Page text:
Everything moved so fast – and now it will move depressingly slowly.
Twelve days ago, I travelled back from the joint appearance by Carl Ikeme and Sylvan Ebanks-Blake at Telford Wolves Supporters Club with two fans excited about their impending trip to Athens.
At the following day’s home game against Brighton, I met up with or bumped into three others, separately, who were flying to the game against Olympiacos.
Not a word was uttered between us about them being unable to attend. Postponements and behind-closed-doors matches were barely on the radar.
My questions were focused only on how anxious they were about the possibility of coming into contact on their travels with virus victims and getting home in the event of an infection. One was aghast at the thought that over-70s might be excluded from matches before the end of the season but that was as grave as the threat to the sport then seemed.
Five and a half days later, the other side of the Manchester City v Real Madrid postponement and the positive tests on Mikel Arteta and Callum Hudson-Odoi, the Premier League and EFL ground to a halt. Now the Euros have gone as well.
Let’s not kid ourselves…..the domestic restart date of April 3 can quickly be written off as fanciful. This pandemic is no fleeting inconvenience.
What are your hopes and fears for the fixture list? Would you settle for a mid-June return of club football, for example? I would.
It is imperative that the 2019-20 season is played to a conclusion, though, whenever that is possible.
Scrapping the campaign as null and void – yes, thank-you, Ms Brady, but you may just have had a vested interest in suggesting that – would be an attack on the integrity of the game.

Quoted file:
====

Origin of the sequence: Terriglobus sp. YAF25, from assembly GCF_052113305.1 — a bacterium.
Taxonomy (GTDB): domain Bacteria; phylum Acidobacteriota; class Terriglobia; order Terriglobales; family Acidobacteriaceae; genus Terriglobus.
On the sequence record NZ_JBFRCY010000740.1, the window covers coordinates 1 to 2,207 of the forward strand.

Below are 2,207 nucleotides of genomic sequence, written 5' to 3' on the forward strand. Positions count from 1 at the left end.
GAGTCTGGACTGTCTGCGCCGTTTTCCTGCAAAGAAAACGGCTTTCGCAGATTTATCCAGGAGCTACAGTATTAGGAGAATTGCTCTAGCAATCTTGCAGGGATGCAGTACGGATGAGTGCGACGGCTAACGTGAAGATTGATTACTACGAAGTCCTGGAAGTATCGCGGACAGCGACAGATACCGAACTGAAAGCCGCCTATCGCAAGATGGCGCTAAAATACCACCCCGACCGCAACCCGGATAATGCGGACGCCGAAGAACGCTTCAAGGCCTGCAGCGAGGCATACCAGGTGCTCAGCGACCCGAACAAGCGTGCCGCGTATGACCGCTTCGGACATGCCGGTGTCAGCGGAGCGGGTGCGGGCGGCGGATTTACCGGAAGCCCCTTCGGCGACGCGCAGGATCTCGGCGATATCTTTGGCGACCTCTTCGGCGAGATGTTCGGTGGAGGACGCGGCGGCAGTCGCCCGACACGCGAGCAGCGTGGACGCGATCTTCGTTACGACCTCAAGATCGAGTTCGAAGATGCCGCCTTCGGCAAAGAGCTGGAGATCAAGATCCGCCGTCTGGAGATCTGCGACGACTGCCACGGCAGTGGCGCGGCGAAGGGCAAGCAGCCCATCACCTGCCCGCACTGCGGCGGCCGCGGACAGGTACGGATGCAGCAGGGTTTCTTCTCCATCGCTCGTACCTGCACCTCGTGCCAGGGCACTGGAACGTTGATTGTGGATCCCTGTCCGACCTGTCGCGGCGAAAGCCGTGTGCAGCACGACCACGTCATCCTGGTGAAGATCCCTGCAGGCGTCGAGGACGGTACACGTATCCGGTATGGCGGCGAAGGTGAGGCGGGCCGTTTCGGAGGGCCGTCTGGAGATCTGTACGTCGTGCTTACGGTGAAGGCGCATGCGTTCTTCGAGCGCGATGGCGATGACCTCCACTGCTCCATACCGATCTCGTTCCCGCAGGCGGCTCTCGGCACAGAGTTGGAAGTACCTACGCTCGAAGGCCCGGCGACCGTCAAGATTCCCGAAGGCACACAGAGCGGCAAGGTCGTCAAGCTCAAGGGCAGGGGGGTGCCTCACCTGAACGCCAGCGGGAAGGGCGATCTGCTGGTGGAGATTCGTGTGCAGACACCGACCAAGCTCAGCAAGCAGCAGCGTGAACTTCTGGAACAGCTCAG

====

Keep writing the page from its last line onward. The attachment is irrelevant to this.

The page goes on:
If there is merit in the view of some experts that Coronavirus could just become a longer-term part of our vocabulary, might we not be back at a similar point to this in future winters?
Where does the game turn and stand then if the labours of seven months can be simply washed away like germs under a sanitiser?
Now the ridiculously cluttered football calendar has partly decluttered with the booting of the European Championships into 2021, there is surely room for European leagues to play out to a conclusion when games eventually resume.
If that is in the players’ usual peak holiday period and we are still finalising the current campaign – play-offs, FA Cup final, European competitions climax and all – in September, so be it.
A shortish close season, which is all that would be needed after the long break we are entering, might in that case see 2020-21 ready for lift-off in mid-autumn, with an early conclusion built in to accommodate the uniquely crammed international summer that follows next year.
All this might mean an abridged club programme next season. Ok, no problem…..have a 19-game Premier League campaign and 23 in the EFL (each side to play all the others once) or maybe 25 and 30 matches respectively if time allows. Consider having fewer promotion and relegation places, too.
Yes, there would be an imbalance and it’s not League football as we know it. But it’s not life as we know it either.
The politicians tell us we’re on a sort of war footing, so the game, like everything else, will have to suck it up and improvise when we emerge on the other side.
This is the biggest obstacle to sport since Hitler saw to it that our League programme was cancelled after only three games – soon after a goal by Scotsman Gerry McAloon failed to stave off a 2-1 defeat for Wolves at Blackpool – in September, 1939.
Football will emerge from this misery but it needs to be fair to those, Wolves included, who have built highly promising platforms these last seven months. The prizes they have been aiming for and still are, can’t just be snatched away. And Liverpool, obviously, should be allowed to savour their long lap of honour.
Similarly, those like West Ham, whose struggles have left them just above the relegation trapdoor, must not be handed easy ‘get out of trouble’ passes. Deep down, we trust even their vice-chairman realises as much.